In the 16th century, Cahors was a main center of culture, with the university, several colleges and printing houses. The poets Clément Marot (1496/1497-1544, one of the founders of French modern poetry) and Olivier de Magny (c. 1529-c. 1561, a disciple of Pierre Ronsard) were born in the town. Hardly involved in the Wars of Religion, Cahors was seized in 1580 by Henry of Navarre (later, King of France Henry IV). In the 17th century, the theologian and writer Fénelon (1651-1715) was taught at the iniversity; a Jesuit college and a seminar were set up. The university was suppressed in 1751, which was a great loss for the cultural life in Cahors.
Cahors is the birth town of the politician Léon Gambetta (1838-1882), one of the organizers of the National Defense Government in 1870 and considered as one of the founding fathers of the Third Republic. Gambetta presided the Council of the Ministers in 1881-1882, creating the Ministry of Agriculture and the Ministry of the Arts. His proposal to increase the power of the Executive caused the fall of his government.
Cahors is the birth town of the rugby player Fabien Galthié (b. 1969), who played 64 times for the French national team (1991-2003, 24 as the captain). He won the Grand Slam in the Five Nations in 1997, 1998 and 2002, played in four World Cups and was designed World's Best Player by IRB in 2002. Galthié won the national championship in 2003, playing for Stade français-Paris; as a coach, he won the national championship in 2007 with Stade français-Paris and reached the final in 2011 with the young, unexpected team of Montpellier.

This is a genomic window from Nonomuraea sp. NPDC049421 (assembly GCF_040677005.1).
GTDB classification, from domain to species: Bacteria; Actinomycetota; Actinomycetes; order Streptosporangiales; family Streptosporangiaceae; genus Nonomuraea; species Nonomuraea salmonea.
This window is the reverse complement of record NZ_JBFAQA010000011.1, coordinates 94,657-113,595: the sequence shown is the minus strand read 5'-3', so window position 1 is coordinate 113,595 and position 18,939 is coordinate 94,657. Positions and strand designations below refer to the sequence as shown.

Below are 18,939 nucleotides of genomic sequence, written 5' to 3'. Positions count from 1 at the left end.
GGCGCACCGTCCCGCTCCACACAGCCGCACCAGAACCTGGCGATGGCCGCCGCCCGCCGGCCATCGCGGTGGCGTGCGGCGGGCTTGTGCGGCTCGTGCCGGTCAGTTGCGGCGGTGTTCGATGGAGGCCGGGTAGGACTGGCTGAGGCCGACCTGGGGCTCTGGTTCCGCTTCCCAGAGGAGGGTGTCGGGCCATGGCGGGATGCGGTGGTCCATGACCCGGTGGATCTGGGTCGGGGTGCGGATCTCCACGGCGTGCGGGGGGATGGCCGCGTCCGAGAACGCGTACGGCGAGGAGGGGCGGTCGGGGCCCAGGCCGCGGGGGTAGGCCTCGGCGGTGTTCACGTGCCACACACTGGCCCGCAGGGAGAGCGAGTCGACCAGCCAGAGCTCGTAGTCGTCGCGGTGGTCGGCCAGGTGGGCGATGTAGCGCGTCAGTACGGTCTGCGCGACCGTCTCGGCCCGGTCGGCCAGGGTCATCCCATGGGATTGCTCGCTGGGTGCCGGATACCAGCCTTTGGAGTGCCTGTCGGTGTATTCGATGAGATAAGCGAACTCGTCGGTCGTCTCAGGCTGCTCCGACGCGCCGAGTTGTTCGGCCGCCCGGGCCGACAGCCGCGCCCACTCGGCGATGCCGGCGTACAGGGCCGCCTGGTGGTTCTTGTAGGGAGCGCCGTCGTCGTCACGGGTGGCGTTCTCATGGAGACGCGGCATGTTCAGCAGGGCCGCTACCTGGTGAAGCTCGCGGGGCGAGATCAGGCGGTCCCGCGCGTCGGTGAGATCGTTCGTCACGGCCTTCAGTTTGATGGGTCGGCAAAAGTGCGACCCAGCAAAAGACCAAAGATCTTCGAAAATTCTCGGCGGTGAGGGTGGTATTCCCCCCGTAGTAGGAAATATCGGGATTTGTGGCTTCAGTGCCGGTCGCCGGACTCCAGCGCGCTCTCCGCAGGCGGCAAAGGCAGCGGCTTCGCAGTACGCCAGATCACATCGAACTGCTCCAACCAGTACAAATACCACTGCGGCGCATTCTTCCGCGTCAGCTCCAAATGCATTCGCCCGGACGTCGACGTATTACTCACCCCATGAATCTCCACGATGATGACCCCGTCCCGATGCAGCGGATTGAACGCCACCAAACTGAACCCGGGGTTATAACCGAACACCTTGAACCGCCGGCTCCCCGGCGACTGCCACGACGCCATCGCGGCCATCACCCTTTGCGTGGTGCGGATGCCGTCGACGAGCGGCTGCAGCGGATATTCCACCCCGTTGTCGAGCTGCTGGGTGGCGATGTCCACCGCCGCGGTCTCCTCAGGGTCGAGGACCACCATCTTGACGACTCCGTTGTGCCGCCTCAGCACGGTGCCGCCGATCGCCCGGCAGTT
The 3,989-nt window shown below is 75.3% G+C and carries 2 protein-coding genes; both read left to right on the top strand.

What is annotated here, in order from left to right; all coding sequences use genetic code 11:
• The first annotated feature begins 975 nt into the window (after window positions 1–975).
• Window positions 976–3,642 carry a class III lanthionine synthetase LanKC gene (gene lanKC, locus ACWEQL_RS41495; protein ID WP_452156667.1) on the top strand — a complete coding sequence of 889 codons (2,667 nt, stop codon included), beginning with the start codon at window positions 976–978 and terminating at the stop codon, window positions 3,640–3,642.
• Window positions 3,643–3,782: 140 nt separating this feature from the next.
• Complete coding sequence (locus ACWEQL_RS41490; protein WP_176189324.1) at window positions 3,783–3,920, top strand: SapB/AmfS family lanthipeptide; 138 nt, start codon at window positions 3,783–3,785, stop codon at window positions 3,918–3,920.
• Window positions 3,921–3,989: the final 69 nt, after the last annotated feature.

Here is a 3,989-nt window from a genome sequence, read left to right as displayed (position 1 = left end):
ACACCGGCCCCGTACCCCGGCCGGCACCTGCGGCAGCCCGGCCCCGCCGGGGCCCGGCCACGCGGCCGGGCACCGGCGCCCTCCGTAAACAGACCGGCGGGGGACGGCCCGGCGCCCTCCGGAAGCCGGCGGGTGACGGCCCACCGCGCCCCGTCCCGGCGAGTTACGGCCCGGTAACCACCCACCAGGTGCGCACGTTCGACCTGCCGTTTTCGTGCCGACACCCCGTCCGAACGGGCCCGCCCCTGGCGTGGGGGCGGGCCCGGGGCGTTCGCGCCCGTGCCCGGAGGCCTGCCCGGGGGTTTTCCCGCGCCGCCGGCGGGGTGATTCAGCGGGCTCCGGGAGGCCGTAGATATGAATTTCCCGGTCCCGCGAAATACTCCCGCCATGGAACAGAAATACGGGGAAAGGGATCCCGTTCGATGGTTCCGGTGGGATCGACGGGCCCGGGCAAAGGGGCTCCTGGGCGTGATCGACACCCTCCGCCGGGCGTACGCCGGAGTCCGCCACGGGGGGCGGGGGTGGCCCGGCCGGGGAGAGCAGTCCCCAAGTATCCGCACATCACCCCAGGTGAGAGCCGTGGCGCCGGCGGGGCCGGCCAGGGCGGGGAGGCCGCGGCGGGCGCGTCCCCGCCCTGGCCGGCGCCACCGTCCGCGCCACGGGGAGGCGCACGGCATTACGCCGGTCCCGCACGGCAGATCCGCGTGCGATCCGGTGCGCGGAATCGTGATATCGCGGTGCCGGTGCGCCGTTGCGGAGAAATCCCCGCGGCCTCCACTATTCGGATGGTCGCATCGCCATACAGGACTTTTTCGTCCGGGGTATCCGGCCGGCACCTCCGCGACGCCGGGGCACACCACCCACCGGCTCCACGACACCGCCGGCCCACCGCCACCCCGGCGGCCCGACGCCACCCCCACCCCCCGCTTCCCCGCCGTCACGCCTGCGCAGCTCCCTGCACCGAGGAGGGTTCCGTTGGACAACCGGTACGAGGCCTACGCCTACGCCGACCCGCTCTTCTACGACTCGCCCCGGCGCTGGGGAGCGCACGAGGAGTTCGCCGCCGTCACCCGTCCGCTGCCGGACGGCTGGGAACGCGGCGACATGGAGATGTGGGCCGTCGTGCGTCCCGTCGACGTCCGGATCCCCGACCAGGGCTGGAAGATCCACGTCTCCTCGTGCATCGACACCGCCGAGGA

The Cahors wine (website), dating back to vineyards planted by the Romans 2000 years ago, was famous at the Plantagenet court as the "black wine". In 1373, the winegrowers from Bordeaux obtained a huge increase of the tax on the Cahors wines. This decreased the fame of the Cahors wines but did not prevent them to remain highly estimated in several courts.
Francis I ordered the planting of a Cahors wine in Fontainebleau while Peter the Great imposed it to the Russian Orthodox church. The Bordeaux privilege was eventually suppressed at the end of the 18th century. The Cahors vineyard was completely destroyed by the phylloxera, an insect introduced in Europe in 1865. The reemergence of the production was very slow; when the Cahors wines were granted the AOC (Appellation d'origine contrôlée) in 1971, the area of the vineyard was only 440 ha, an area which experienced a tenfold increase since then (4,050 ha in 2008). The Cahors wine should be made with the local Malbec grapes, either alone or blended with no more than 30% of Merlot or Tannat grapes.
Ivan Sache, 24 November 2011
The flag of Cahors is horizontally divided blue-white. Its use in the town has been confirmed by several independent reports. However, its origin and meaning remain a mystery. Blue and white are also the main colors of the municipal logo.
Pascal Vagnat, 24 November 2011